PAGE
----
From The New York Times:
The House narrowly passed a bill on Wednesday intended to restore public trust in Congress by reshaping the relationship between lawmakers and lobbyists. But Democrats denounced the measure as a sham, and 20 Republicans voted against it.
The measure, which passed 217 to 213, is the first lobbying and ethics legislation since 1995, the year after Republicans took control of the House. Republicans have been promising to pass lobbying legislation since January. But the measure proved extremely divisive, so much so that the bill nearly died last week in a Republican feud over earmarks, the pet projects that are often slipped into bills at lobbyists' behest.
The new bill would require lobbyists to disclose more of their activities, increase financial penalties for violations and require lawmakers and their aides to attend ethics training.
It also aims to discourage earmarks by requiring House members who write spending bills to disclose them, a move lauded by fiscal conservatives who complain that earmarks waste taxpayer money and drive up the cost of legislation.
But the measure falls short of what Republican leaders promised after the scandal involving the lobbyist Jack Abramoff rocked the Capitol in January. The chief Republican architect of the bill, Representative David Dreier of California, the House Rules Committee chairman, conceded that he wished that the measure "were stronger than it is."
But Mr. Dreier also called it a "very, very strong package," and promised that it was just the beginning of Republican efforts to clean up Congress. The bill now goes to reconciliation with a stronger version passed by the Senate. The leaders in both chambers hope to do that as quickly as possible.
"Our aim, our goal, is a Congress that is effective, a Congress that is ethical and a Congress that is worthy of the public trust," Mr. Dreier told colleagues on the House floor. He added: "After we pass this bill, let me tell you what is next on our agenda — more reform. The Republican Party is the party of reform. The drive for reform never stops."
Republicans have been trying to adopt the mantle of reform since January, when Mr. Abramoff, who wined and dined lawmakers with lavish meals at his Washington restaurants and golf outings to Scotland, agreed to cooperate in a corruption inquiry. The plea, coupled with the resignation of a Republican House member, Randy Cunningham of California, on bribery charges, gave Democrats fodder for their campaign theme of a Republican "culture of corruption."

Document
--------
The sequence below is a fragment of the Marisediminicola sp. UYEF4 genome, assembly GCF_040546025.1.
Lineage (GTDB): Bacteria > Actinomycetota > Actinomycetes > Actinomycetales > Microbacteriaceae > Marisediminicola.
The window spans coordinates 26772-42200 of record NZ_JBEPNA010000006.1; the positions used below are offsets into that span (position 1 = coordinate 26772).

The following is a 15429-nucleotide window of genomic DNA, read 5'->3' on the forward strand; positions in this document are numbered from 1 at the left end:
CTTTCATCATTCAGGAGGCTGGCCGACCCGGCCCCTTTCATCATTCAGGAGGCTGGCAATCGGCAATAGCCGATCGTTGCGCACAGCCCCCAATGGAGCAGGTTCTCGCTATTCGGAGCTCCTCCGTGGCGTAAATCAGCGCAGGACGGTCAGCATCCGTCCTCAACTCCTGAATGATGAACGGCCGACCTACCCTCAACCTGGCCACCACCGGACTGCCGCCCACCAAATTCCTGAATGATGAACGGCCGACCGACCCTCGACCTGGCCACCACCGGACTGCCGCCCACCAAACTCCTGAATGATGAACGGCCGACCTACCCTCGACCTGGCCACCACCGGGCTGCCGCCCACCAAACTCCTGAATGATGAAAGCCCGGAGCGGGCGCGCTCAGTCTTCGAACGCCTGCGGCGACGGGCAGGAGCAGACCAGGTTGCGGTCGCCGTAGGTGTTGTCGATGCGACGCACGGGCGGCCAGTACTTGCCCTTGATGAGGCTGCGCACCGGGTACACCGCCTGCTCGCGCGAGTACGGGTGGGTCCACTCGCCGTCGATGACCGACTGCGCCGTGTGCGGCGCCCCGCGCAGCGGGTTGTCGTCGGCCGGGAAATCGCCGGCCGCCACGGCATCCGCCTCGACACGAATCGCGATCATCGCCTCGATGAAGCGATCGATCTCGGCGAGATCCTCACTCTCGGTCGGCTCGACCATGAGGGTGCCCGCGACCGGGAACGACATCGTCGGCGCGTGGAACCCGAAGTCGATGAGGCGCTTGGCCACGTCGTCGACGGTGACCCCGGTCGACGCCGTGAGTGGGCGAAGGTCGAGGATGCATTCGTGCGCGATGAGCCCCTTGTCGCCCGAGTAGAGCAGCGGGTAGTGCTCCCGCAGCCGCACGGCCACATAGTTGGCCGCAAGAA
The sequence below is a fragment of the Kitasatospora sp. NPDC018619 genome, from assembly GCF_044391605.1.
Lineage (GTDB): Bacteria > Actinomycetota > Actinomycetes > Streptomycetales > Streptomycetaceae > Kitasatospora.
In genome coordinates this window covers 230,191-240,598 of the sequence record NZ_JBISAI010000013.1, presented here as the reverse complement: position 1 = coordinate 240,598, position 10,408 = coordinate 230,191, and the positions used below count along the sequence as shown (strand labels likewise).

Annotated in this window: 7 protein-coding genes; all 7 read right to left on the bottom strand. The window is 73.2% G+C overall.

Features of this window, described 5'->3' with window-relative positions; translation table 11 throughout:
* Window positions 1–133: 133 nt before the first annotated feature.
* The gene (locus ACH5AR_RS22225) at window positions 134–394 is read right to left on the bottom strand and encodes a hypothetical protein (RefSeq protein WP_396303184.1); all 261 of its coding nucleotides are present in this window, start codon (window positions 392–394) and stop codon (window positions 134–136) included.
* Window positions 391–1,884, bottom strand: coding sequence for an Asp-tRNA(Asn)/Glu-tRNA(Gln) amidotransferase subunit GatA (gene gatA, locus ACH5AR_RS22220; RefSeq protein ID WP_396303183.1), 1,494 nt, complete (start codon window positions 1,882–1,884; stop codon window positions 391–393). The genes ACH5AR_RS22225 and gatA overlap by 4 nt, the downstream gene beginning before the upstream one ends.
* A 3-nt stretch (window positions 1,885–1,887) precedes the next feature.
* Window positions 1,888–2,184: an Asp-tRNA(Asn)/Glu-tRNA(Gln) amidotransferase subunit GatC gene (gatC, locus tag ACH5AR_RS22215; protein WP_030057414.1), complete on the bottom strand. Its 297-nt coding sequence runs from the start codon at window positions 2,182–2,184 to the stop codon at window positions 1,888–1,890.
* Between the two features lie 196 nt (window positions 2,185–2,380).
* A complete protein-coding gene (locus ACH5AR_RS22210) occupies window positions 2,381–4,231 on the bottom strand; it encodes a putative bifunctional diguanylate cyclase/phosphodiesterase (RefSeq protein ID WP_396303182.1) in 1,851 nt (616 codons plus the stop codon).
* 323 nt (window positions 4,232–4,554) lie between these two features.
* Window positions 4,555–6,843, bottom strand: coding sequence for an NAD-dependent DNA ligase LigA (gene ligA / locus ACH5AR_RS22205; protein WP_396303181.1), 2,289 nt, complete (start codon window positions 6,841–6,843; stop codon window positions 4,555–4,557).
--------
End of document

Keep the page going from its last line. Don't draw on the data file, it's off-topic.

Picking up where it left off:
After Mr. Abramoff's plea, Mr. Dreier and Speaker J. Dennis Hastert endorsed the idea of barring members of Congress and their aides from accepting trips paid with private money. But the bill the House passed Wednesday would not ban the trips. Rather, it calls for the House ethics committee to draft trip rules by June 15. Before then, privately financed trips will require advance approval from two-thirds of the ethics panel.
Unlike the measure approved by the Senate, the bill does not address the "revolving door," the Capitol Hill term for lawmakers and aides who leave Congress to become lobbyists. The Senate bill aims to rein in that practice by requiring lawmakers and senior aides to refrain from lobbying former colleagues for two years, instead of the current one year.
The Senate bill would also bar lobbyists from giving gifts and meals to lawmakers. The House bill keeps the current limit of $50 for gifts or meals.
"We are cleaning up Congress the way teenagers clean up their bedrooms," said Representative Brian Baird, Democrat of Washington. "And the result will be the same mess."
Eight Democrats voted for the measure, which had led to deep splits among House Republicans. To address that problem, the leadership agreed to work in conference to extend restrictions on earmarks beyond spending bills to all legislation.
Among the 20 Republicans who voted against it was the chairman of the Judiciary Committee, Representative F. James Sensenbrenner Jr. of Wisconsin. Others, particularly those facing re-election fights, agreed with Democrats that the measure was too weak. They included Representative Christopher Shays of Connecticut, who supported a Democratic alternative that would have banned lawmakers' use of corporate jets and imposed the two-year revolving-door restriction.
Mr. Shays said after the vote that "the Democrats did a much better job of presenting a bill," and took aim at the new majority leader, Representative John A. Boehner of Ohio, who has been lukewarm to restricting travel.
"This is not John Boehner's forte," Mr. Shays said. "This is not something he believes in."
Mr. Boehner, a staunch opponent of earmarks, pronounced himself elated at the outcome.
"Trust between the American people in this Congress is very important, and this is the first major step in rebuilding that trust," he said.
It is now up to the House and Senate Republican leaders to appoint negotiators to reconcile the differences in their bills. Mr. Hastert said he expected to do so next week. A spokesman for the Senate majority leader, Bill Frist, said Mr. Frist would also like to move quickly.
With polls showing public approval ratings for Congress at historic lows, Republicans are eager to have a bill on President Bush's desk long before the November elections.
"The sooner the better," Mr. Boehner said.